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101: Can I Color That? Your Guide to Food Coloring

Remember the excitement you had when you were just a lil bambino, getting a new set of pretty, sparkly jelly pens? As a young Sprinkle Snob in the making, those jelly pens were LIFE: I used them for notes, homework, practicing my Hot Girl Handwriting (iykyk), forging my mom’s signature on my report cards—it was a fun and easy way to infuse a little glamor into life.

I am here to tell you that Jelly Hues™ Food Coloring Gels are that girl when it comes to food coloring. Let’s be real, the stakes are higher as adults: nothing is worse than spending all afternoon working on your creation just for your color to separate, sweat off, or just not work.

But for purposes of education (and making my case), let's review the pros, cons, and best usage of the 4 different types of food coloring that you will find; those with a water base, an oil base, a powder base, and our queen, a gel base.


Let’s immediately rule out water-based food coloring. You may recognize these guys by the little cone hats and cheap price points that you find in the grocery store. Per its name, this type of food coloring has a super watery consistency, a really weak color, and very limited applications. The runny consistency will wick right off of most buttercreams, the pigment is too weak to color cake batters- personally, I wouldn’t even use it to dye Easter eggs. Simply put: it sucks.

Best applications: Literally nothing, throw it in the garbage

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Credit: GIPHY


Oil-based color is a specialized type of coloring formulated to work with chocolate and hard candy where adding water would affect the consistency of the mixture. My biggest gripe with oil pigments? The price: you’re paying big, big bucks for a teeny tiny bottle and since I’m NEVER making hard candy, and I’m rarely coloring my own chocolate (Easy Candy™ Melting Candy 4 life!), oil-based food coloring doesn’t get much airtime in my kitchen.

Fancy Tip: If you’re trying to color chocolate, oil is your only option. A water-based pigment will not emulsify with fatty ingredients—the science just ain’t sciencing on this one!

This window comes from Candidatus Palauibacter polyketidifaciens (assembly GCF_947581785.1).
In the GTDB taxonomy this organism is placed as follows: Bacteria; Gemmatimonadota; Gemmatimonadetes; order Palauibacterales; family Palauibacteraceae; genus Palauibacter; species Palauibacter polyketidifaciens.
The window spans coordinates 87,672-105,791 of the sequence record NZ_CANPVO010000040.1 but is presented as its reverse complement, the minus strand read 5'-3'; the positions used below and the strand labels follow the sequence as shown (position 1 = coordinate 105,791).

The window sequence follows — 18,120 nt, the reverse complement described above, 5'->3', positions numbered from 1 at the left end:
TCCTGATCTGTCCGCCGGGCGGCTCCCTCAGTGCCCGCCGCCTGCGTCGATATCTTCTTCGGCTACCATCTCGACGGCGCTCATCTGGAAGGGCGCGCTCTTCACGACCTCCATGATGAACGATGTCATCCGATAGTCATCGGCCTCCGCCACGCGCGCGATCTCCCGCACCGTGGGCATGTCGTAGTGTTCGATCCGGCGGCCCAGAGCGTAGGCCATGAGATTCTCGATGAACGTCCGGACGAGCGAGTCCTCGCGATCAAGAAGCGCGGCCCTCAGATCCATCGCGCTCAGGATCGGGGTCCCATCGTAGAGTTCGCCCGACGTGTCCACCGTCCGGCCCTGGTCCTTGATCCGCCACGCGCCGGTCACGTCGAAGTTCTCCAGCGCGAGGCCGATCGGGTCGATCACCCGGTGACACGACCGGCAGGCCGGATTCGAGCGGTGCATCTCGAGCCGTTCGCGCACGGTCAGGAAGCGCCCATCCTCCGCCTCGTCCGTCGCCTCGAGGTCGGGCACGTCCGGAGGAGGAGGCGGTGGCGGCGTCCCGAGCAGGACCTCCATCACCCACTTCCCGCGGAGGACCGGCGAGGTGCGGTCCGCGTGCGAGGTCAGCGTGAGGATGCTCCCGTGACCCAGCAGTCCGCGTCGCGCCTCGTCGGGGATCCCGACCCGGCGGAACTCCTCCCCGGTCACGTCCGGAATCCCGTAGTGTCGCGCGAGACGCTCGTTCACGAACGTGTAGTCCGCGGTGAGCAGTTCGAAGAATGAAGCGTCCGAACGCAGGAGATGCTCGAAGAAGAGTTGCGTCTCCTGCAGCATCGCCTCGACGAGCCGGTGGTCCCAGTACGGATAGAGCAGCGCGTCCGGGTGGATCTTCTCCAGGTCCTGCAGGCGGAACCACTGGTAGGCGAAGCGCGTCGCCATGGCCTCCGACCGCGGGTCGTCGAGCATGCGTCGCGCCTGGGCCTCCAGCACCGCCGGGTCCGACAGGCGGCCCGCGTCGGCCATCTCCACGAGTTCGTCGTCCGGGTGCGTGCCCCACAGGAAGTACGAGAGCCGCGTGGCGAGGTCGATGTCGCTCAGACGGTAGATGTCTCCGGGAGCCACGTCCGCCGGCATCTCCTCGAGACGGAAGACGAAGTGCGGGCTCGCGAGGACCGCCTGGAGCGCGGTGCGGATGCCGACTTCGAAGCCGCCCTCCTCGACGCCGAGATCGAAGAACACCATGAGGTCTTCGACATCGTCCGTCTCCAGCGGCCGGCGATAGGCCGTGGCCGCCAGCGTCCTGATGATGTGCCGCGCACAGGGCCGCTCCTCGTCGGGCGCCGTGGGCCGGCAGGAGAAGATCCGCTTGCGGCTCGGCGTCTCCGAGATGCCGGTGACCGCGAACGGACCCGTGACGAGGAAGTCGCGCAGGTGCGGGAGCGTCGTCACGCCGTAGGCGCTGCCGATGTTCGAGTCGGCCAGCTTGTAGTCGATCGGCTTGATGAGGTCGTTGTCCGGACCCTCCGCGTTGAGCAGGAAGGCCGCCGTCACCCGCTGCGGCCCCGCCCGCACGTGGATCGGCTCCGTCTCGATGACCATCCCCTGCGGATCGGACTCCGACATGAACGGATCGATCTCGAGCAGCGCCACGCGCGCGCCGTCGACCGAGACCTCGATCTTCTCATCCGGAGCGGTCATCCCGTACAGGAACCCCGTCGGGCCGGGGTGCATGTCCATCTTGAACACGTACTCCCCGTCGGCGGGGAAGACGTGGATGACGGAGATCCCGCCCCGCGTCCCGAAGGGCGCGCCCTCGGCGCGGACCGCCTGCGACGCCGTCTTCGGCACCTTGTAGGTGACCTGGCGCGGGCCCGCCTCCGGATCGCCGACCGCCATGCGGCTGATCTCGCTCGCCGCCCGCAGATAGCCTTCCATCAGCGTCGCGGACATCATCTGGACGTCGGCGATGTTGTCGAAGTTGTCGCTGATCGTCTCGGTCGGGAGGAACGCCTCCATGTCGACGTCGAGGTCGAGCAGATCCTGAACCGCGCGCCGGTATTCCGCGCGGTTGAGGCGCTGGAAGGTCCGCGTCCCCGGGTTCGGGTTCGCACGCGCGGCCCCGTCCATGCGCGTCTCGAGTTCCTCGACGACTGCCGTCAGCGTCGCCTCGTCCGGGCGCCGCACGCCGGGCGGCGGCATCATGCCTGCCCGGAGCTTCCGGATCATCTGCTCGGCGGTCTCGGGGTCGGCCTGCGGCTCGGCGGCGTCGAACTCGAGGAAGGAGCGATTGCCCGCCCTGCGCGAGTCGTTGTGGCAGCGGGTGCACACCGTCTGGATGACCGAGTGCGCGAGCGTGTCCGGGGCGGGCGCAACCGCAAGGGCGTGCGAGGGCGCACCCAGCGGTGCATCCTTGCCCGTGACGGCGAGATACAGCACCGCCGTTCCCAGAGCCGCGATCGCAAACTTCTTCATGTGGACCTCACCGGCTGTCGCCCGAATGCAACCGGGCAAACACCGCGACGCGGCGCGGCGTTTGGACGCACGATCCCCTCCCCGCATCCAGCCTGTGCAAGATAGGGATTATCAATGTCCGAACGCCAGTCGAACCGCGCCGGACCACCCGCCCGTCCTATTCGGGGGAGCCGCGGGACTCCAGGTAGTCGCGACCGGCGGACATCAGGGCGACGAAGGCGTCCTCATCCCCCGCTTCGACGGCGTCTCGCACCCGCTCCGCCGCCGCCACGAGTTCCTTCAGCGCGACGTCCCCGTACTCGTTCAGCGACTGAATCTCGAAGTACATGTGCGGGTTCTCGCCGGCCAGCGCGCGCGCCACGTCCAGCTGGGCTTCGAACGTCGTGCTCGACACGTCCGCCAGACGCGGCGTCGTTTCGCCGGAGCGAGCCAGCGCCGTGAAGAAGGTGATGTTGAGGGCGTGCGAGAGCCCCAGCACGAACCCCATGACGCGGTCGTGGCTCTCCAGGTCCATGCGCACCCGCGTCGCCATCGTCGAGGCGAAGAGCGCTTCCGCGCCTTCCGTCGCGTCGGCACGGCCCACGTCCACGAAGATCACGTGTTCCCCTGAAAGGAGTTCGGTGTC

Best applications: Hard candy, chocolate

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Credit: GIPHY


Picture this: I’m burning the midnight oil, finishing a cake that requires black buttercream. I decide to try out a new brand of black powder pigment that cost $22 for a tiny pot. I follow the directions and mix it into my melted buttercream. The result? A speckled-looking MESS that is light gray, at best. I persevere and keep mixing, adding more color, and praying to the cake gods that it will turn black. I end up dumping the ENTIRE THING of powder into one measly batch of buttercream, and yet it still looked speckled. I surrender to defeat, throw it away, and vow to never stray from my trusty gels, again!

Look, I know that some bakers swear by powder for macarons, but when it comes to buttercream and batter, this stuff is not for me.

Best applications: Macarons (allegedly)


We’ve arrived at the last type of food pigment: gel based! When it comes to versatility, ease of use, vibrancy, and cost per squeeze, gel-based colors are undefeated. Although gel pigment is technically a water-based pigment, it bears no resemblance to the grocery store stuff.

Thick and packed with powerful color, gel pigments can be used in cake batter, pancake batter, cookies, all types of buttercream, royal icing, macarons, and basically just about anything.

Not all gel is created equally, though. When I first started decorating, I had a high-key traumatic episode with red food coloring. Turns out, some red pigment has a nasty taste to it, and I didn’t discover it until I was biting into the cake I made for my friend’s birthday *~*cue emotional damage*~*. THANKFULLY, Jelly Hues™ Food Coloring is completely taste free without sacrificing ANY of the vibrancy—catch me out here trust-falling into the dependable arms of Montreal Red.

The packaging of the pigment is important, too. Those annoying little pots of color can go to hell, because trying to get the color out of the pot and into my batter is straight up impossible. My gripe with the traditional bottles is that the color leaks onto the cap and, suddenly, I've tracked pink all over my kitchen. Oh—and they explode on airplanes—the inside of my suitcase looks like a Pollack. With Jelly Hues Food Coloring Gels, the squeeze bottle sucks back excess pigment right into the tube, saving me from a messy cleanup.

If you want a versatile pigment that you can use in lots of different ways, go with Jelly Hues Food Coloring Gels. She’s just really that girl.

Best Applications: All types of buttercream and frosting, cake and cupcake batter, pancake batter, cookie dough, royal icing, fondant, macarons, glazes, dips, cream cheese, milkshakes, waffles

If you want it bright, Jelly Hues Food Coloring Gels will take you there!

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